* You need length as well as strength – your pelvic floor muscles can’t contract effectively if they are over tight
* You need your pelvic floor to work in conjunction with your diaphragm. They work in synergy and if one isn’t moving properly then the chances are the other one isn’t either.
* You need your pelvic floor to be reflexive – it isn’t just about strength. It needs to react to the movement you are making – i.e. it needs to be relaxed when you are relaxed. Conversely, it needs to switch on and offer support when you need it. This can happen both consciously and unconsciously.
Working within the realms of your body
When you are exercising it is important that you are working within the realms of your own body. If you create too much intra-abdominal pressure (or IAP – the pressure created within our core when we move) for your core to control, this can cause problems. So while Pilates CAN be brilliant for the pelvic floor, it can also be unhelpful as lifting both legs off of the floor and then lifting your head creates lots of intra-abdominal pressure and that pressure has to go somewhere. It may go out and make your abdominals dome or it may go down and cause you to bear down into the pelvic floor.
Why Pilates is effective for your Pelvic Floor
One reason Pilates is so great for the pelvic floor is that it strengthens so many other muscles – the pelvic floor doesn’t stand on its own in the way we are often led to believe. By strengthening your gluts, your legs, your abdominals and improving your posture, you are making a difference to your pelvic floor health.
Checklist when considering doing Pilates for your Pelvic Floor:
* If you are experiencing symptoms you need to go and get specialist advice on this – any leaking, feelings of dragging/heaviness are not to be put up with
* When you are exercising, check your abdominals. If they are pushing outwards you are not controlling the IAP and you need to modify the exercise accordingly.
* Make sure you are co-ordinating the breath with the movement – exhale on the effort because when you exhale your pelvic floor naturally lifts and offers support
* Make sure you are working on releasing your pelvic floor as well as strengthening it. We are looking for a well-functioning pelvic floor, not just a strong one!
4 Must-Do Pilates Exercises for Pelvic Floor Issues
Here are my favourite Pilates exercises for pelvic floor health:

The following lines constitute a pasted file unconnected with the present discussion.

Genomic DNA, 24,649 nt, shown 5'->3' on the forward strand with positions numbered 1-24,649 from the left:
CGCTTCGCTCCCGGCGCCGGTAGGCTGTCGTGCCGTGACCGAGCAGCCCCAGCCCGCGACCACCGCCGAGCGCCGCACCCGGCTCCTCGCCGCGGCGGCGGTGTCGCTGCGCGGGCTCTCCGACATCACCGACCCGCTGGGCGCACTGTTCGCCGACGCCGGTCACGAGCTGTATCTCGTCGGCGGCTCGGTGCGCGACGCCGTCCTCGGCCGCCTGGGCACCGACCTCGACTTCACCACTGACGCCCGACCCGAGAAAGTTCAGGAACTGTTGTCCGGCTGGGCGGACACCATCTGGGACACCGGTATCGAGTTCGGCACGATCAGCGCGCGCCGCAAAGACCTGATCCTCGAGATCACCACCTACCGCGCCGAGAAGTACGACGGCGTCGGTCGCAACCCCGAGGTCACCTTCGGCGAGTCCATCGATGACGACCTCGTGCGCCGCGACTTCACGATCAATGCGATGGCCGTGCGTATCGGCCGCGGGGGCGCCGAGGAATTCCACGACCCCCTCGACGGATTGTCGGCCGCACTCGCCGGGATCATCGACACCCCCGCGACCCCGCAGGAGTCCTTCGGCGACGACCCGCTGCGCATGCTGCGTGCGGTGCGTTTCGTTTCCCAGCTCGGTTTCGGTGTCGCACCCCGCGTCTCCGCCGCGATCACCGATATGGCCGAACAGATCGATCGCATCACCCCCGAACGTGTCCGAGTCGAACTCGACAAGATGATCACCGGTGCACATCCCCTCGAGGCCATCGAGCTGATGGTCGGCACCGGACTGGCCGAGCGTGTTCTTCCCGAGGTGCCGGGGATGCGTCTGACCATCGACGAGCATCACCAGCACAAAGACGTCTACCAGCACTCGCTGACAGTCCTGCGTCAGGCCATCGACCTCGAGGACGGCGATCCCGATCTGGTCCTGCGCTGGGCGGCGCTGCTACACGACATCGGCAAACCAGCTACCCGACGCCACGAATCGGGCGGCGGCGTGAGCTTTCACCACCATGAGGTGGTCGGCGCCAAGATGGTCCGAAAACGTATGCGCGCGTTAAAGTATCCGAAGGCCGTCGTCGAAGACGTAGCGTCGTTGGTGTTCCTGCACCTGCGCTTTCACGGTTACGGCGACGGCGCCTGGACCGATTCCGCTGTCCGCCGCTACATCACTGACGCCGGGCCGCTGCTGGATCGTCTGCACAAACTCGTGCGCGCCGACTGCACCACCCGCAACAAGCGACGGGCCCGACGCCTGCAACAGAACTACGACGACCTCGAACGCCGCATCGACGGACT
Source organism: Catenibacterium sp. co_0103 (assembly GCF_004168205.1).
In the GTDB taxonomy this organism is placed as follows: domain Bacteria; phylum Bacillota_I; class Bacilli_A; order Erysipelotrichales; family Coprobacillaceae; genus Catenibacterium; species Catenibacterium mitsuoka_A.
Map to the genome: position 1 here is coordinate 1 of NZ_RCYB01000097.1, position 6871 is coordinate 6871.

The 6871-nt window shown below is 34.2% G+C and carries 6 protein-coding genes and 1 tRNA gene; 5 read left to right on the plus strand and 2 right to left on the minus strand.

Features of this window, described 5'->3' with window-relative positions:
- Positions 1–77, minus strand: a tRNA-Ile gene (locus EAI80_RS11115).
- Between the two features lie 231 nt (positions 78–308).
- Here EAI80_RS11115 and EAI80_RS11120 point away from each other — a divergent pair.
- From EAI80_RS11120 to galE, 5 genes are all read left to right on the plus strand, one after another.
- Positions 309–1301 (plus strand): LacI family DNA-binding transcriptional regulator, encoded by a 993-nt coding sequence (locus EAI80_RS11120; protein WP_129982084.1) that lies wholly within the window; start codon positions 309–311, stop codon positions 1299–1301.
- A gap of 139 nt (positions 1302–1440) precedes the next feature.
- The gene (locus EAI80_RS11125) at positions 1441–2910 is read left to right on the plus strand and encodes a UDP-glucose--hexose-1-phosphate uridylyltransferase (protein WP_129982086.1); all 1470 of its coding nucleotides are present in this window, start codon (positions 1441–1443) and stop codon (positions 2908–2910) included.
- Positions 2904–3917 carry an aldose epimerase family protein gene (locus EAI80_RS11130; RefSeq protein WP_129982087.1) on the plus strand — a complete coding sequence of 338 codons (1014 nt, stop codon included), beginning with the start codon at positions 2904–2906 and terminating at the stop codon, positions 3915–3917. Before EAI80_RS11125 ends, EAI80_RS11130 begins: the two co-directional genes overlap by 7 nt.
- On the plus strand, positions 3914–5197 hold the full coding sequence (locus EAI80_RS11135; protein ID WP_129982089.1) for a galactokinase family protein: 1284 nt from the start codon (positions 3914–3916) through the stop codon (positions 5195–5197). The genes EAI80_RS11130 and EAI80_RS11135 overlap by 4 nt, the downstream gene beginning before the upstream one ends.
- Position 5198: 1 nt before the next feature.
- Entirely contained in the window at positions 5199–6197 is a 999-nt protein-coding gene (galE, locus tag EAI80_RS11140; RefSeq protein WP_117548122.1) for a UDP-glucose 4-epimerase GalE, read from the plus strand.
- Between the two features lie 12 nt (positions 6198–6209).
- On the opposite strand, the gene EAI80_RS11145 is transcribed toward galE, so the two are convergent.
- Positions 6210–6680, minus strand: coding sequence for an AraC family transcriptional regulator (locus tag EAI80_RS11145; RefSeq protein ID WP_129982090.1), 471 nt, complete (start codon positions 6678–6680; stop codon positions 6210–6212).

On all 4s with a neutral spine, keep your pelvis neutral as your shift your weight forwards and backwards, making sure you don’t allow your tailbone to tuck under. This is a great way to release the pelvic floor, especially if you have spent much of the day sitting down
Lying in neutral spine with your knees bent up and your feet in parallel. Exhale to relax and ten connect to the pelvic floor and tuck your pelvis under feeling your sit bones draw together. When you have found the tucked pelvis press into your feet to lift your pelvis off of the floor and think of peeling your spine up one vertebrae at a time. Make sure that you don’t lift your ribcage at the top. Inhale at the top then exhale to soften your ribcage and slowly peel the spine back down making sure your pelvis stays tucked until you release back into neutral. Repeat about 8 times.
Double knee openings
Lying in neutral with your feet together. Inhale to open both legs about half way to the floor. Exhale to allow your abdominals to drop then draw your sit bones and hip bones together, connect to your centre and pull the legs back together again. Think of the legs being heavy and using your pelvic floor and abdominals to pull them back to the middle. Repeat 8 times.
Lying on your side with your knees bent up and your feet roughly in line with your sit bones. Try and think of your pelvis being level so you are reaching your top hip away from you and getting a sense of lift in your underneath wait. Inhale to spiral your top leg outwards to open the knee. Exhale to close the leg (You could put a ball or cushion between your legs here and gently squeeze with your inner thighs for more pelvic floor connection). Think of the opening action coming from your hip joint so you are focusing on mobilising while keeping your pelvis stable. Repeat about 10 times on each side